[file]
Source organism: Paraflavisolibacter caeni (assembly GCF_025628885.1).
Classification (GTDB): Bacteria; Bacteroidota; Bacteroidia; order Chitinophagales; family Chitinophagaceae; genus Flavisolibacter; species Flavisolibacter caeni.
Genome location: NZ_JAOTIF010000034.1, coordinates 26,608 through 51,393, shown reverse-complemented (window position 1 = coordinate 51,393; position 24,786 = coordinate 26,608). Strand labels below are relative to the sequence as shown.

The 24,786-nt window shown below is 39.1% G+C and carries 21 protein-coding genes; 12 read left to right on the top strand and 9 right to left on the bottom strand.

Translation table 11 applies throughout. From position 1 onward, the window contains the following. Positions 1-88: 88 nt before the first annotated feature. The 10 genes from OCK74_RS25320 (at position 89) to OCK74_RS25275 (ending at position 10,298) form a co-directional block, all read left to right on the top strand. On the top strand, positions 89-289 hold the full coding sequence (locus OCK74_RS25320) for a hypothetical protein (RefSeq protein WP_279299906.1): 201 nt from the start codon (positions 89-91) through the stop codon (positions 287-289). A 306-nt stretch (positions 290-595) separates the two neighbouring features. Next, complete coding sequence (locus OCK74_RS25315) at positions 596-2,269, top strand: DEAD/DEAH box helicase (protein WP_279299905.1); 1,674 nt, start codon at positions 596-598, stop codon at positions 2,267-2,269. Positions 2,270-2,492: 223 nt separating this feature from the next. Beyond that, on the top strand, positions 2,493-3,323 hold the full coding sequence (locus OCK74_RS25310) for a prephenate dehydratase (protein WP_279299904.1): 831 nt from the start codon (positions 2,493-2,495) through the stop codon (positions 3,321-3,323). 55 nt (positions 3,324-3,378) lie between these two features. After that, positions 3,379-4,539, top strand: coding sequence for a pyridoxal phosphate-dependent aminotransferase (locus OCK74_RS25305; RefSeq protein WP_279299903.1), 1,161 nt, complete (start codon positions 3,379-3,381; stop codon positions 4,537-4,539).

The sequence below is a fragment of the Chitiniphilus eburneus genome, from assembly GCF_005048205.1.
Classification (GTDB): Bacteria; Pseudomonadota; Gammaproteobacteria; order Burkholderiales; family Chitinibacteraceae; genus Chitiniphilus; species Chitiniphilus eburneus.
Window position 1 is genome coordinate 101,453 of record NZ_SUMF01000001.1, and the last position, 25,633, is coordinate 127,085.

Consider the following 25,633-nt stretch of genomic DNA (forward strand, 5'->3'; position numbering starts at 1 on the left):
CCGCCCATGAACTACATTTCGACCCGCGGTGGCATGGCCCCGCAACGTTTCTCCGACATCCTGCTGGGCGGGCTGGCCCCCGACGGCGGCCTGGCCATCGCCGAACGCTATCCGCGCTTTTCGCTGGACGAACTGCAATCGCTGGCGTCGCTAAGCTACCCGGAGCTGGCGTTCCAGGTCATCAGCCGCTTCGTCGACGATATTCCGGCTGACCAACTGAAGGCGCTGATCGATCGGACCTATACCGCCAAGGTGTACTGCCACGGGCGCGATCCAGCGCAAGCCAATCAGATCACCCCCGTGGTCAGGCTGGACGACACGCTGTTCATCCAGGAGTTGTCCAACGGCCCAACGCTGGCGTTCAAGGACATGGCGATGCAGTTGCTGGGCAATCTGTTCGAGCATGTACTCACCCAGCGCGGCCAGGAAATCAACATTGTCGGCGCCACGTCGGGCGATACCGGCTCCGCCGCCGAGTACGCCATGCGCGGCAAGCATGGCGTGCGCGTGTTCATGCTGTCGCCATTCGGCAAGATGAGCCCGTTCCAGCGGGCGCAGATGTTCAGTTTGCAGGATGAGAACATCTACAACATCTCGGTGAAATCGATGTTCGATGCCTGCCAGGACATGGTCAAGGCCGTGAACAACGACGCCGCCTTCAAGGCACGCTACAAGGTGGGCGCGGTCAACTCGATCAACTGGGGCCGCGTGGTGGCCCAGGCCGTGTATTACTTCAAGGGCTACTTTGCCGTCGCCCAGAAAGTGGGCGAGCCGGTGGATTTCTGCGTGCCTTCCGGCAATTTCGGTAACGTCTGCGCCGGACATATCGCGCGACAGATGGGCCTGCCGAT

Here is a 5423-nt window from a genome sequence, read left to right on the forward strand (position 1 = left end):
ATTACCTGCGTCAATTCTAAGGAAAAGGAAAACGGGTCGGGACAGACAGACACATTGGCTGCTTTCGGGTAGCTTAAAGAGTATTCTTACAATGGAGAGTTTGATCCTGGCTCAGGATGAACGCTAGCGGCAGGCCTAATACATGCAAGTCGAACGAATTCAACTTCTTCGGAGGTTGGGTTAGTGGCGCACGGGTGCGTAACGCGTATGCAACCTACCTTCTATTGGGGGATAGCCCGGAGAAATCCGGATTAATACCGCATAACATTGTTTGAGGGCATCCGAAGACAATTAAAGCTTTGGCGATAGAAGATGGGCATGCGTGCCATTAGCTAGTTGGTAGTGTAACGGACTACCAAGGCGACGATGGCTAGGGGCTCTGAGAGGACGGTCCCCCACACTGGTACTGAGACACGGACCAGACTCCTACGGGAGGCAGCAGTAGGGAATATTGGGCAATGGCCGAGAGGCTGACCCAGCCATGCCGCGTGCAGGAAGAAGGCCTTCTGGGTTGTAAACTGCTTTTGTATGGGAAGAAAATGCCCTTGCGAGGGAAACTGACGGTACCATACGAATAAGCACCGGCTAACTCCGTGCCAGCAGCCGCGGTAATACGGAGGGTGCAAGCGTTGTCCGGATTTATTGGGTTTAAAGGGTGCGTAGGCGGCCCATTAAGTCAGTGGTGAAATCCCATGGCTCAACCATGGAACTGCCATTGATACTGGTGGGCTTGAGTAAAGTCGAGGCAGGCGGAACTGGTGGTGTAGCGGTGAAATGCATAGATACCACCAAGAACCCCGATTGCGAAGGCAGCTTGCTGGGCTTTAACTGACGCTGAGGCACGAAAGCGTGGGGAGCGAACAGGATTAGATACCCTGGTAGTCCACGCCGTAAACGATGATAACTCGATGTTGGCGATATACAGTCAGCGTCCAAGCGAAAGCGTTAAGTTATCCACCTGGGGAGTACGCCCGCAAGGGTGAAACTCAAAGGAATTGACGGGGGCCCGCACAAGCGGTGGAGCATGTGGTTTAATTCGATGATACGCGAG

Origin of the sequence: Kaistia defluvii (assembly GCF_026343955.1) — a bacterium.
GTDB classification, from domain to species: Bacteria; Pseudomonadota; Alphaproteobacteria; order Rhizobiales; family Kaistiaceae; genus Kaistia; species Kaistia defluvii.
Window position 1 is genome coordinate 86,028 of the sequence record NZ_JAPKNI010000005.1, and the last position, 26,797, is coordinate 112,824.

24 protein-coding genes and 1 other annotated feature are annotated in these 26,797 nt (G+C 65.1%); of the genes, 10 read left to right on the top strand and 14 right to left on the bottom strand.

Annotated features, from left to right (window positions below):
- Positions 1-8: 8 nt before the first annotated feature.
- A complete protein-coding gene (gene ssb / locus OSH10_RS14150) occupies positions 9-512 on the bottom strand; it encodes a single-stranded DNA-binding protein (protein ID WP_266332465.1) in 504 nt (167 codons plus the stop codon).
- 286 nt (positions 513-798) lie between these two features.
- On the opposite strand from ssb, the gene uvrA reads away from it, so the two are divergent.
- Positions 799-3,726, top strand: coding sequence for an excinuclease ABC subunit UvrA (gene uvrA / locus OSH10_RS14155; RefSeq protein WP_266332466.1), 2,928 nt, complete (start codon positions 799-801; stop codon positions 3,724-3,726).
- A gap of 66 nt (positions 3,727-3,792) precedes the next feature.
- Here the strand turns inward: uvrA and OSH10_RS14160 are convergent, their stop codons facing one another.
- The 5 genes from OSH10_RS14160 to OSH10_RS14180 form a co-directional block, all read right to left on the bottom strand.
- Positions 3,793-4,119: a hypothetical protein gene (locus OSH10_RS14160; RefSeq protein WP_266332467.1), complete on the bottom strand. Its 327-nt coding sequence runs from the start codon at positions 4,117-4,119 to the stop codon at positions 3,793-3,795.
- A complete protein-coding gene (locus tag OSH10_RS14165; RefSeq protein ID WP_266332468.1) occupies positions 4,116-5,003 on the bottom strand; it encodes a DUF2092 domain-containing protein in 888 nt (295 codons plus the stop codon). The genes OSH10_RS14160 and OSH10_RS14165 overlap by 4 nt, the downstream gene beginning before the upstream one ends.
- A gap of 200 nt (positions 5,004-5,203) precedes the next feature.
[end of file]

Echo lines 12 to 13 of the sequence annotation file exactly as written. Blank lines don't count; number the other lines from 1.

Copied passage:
ATTACCTGCGTCAATTCTAAGGAAAAGGAAAACGGGTCGGGACAGACAGACACATTGGCTGCTTTCGGGTAGCTTAAAGAGTATTCTTACAATGGAGAGTTTGATCCTGGCTCAGGATGAACGCTAGCGGCAGGCCTAATACATGCAAGTCGAACGAATTCAACTTCTTCGGAGGTTGGGTTAGTGGCGCACGGGTGCGTAACGCGTATGCAACCTACCTTCTATTGGGGGATAGCCCGGAGAAATCCGGATTAATACCGCATAACATTGTTTGAGGGCATCCGAAGACAATTAAAGCTTTGGCGATAGAAGATGGGCATGCGTGCCATTAGCTAGTTGGTAGTGTAACGGACTACCAAGGCGACGATGGCTAGGGGCTCTGAGAGGACGGTCCCCCACACTGGTACTGAGACACGGACCAGACTCCTACGGGAGGCAGCAGTAGGGAATATTGGGCAATGGCCGAGAGGCTGACCCAGCCATGCCGCGTGCAGGAAGAAGGCCTTCTGGGTTGTAAACTGCTTTTGTATGGGAAGAAAATGCCCTTGCGAGGGAAACTGACGGTACCATACGAATAAGCACCGGCTAACTCCGTGCCAGCAGCCGCGGTAATACGGAGGGTGCAAGCGTTGTCCGGATTTATTGGGTTTAAAGGGTGCGTAGGCGGCCCATTAAGTCAGTGGTGAAATCCCATGGCTCAACCATGGAACTGCCATTGATACTGGTGGGCTTGAGTAAAGTCGAGGCAGGCGGAACTGGTGGTGTAGCGGTGAAATGCATAGATACCACCAAGAACCCCGATTGCGAAGGCAGCTTGCTGGGCTTTAACTGACGCTGAGGCACGAAAGCGTGGGGAGCGAACAGGATTAGATACCCTGGTAGTCCACGCCGTAAACGATGATAACTCGATGTTGGCGATATACAGTCAGCGTCCAAGCGAAAGCGTTAAGTTATCCACCTGGGGAGTACGCCCGCAAGGGTGAAACTCAAAGGAATTGACGGGGGCCCGCACAAGCGGTGGAGCATGTGGTTTAATTCGATGATACGCGAG

Origin of the sequence: Kaistia defluvii (assembly GCF_026343955.1) — a bacterium.